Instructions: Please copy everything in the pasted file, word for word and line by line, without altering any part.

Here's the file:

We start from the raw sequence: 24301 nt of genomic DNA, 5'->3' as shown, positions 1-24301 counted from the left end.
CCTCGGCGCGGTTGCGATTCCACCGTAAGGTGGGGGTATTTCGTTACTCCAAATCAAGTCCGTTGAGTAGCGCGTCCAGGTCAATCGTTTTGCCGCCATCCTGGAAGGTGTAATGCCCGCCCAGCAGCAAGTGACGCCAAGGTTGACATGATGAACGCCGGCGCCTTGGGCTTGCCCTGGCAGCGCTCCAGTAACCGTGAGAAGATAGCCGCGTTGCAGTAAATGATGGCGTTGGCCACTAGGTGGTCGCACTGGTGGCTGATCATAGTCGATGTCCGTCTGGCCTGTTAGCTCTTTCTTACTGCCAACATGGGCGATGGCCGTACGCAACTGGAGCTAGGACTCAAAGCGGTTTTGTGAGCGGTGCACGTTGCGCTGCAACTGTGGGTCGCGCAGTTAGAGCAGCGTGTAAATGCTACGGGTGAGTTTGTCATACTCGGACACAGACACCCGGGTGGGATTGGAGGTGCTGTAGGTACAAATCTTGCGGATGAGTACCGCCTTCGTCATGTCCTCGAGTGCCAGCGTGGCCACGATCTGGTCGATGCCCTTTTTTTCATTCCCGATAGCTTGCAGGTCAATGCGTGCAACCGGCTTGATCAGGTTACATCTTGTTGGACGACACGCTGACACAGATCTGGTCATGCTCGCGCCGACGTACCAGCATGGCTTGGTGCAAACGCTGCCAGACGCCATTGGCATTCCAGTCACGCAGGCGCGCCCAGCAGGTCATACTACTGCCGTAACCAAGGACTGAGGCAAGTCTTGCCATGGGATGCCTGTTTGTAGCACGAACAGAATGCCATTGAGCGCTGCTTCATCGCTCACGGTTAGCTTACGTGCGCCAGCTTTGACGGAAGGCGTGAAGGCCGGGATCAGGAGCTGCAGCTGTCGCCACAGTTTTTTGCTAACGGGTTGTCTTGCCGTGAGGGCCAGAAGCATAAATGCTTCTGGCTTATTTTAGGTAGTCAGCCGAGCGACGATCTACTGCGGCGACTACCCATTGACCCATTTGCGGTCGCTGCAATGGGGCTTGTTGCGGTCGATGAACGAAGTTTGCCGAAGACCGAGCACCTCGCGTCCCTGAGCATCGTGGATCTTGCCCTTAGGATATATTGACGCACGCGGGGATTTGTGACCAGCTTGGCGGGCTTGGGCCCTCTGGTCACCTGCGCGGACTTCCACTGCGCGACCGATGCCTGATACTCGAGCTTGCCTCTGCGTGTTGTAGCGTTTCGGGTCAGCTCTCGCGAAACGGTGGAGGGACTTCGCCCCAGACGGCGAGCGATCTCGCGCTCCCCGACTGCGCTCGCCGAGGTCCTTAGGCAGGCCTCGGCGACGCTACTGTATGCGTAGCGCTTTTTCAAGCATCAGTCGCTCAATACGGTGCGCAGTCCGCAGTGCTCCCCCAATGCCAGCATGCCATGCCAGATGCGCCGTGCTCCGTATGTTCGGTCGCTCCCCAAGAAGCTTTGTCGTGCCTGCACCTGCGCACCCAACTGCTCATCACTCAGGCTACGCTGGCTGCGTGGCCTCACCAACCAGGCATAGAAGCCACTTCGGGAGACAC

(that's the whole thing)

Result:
We start from the raw sequence: 24301 nt of genomic DNA, 5'->3' as shown, positions 1-24301 counted from the left end.
CCTCGGCGCGGTTGCGATTCCACCGTAAGGTGGGGGTATTTCGTTACTCCAAATCAAGTCCGTTGAGTAGCGCGTCCAGGTCAATCGTTTTGCCGCCATCCTGGAAGGTGTAATGCCCGCCCAGCAGCAAGTGACGCCAAGGTTGACATGATGAACGCCGGCGCCTTGGGCTTGCCCTGGCAGCGCTCCAGTAACCGTGAGAAGATAGCCGCGTTGCAGTAAATGATGGCGTTGGCCACTAGGTGGTCGCACTGGTGGCTGATCATAGTCGATGTCCGTCTGGCCTGTTAGCTCTTTCTTACTGCCAACATGGGCGATGGCCGTACGCAACTGGAGCTAGGACTCAAAGCGGTTTTGTGAGCGGTGCACGTTGCGCTGCAACTGTGGGTCGCGCAGTTAGAGCAGCGTGTAAATGCTACGGGTGAGTTTGTCATACTCGGACACAGACACCCGGGTGGGATTGGAGGTGCTGTAGGTACAAATCTTGCGGATGAGTACCGCCTTCGTCATGTCCTCGAGTGCCAGCGTGGCCACGATCTGGTCGATGCCCTTTTTTTCATTCCCGATAGCTTGCAGGTCAATGCGTGCAACCGGCTTGATCAGGTTACATCTTGTTGGACGACACGCTGACACAGATCTGGTCATGCTCGCGCCGACGTACCAGCATGGCTTGGTGCAAACGCTGCCAGACGCCATTGGCATTCCAGTCACGCAGGCGCGCCCAGCAGGTCATACTACTGCCGTAACCAAGGACTGAGGCAAGTCTTGCCATGGGATGCCTGTTTGTAGCACGAACAGAATGCCATTGAGCGCTGCTTCATCGCTCACGGTTAGCTTACGTGCGCCAGCTTTGACGGAAGGCGTGAAGGCCGGGATCAGGAGCTGCAGCTGTCGCCACAGTTTTTTGCTAACGGGTTGTCTTGCCGTGAGGGCCAGAAGCATAAATGCTTCTGGCTTATTTTAGGTAGTCAGCCGAGCGACGATCTACTGCGGCGACTACCCATTGACCCATTTGCGGTCGCTGCAATGGGGCTTGTTGCGGTCGATGAACGAAGTTTGCCGAAGACCGAGCACCTCGCGTCCCTGAGCATCGTGGATCTTGCCCTTAGGATATATTGACGCACGCGGGGATTTGTGACCAGCTTGGCGGGCTTGGGCCCTCTGGTCACCTGCGCGGACTTCCACTGCGCGACCGATGCCTGATACTCGAGCTTGCCTCTGCGTGTTGTAGCGTTTCGGGTCAGCTCTCGCGAAACGGTGGAGGGACTTCGCCCCAGACGGCGAGCGATCTCGCGCTCCCCGACTGCGCTCGCCGAGGTCCTTAGGCAGGCCTCGGCGACGCTACTGTATGCGTAGCGCTTTTTCAAGCATCAGTCGCTCAATACGGTGCGCAGTCCGCAGTGCTCCCCCAATGCCAGCATGCCATGCCAGATGCGCCGTGCTCCGTATGTTCGGTCGCTCCCCAAGAAGCTTTGTCGTGCCTGCACCTGCGCACCCAACTGCTCATCACTCAGGCTACGCTGGCTGCGTGGCCTCACCAACCAGGCATAGAAGCCACTTCGGGAGACAC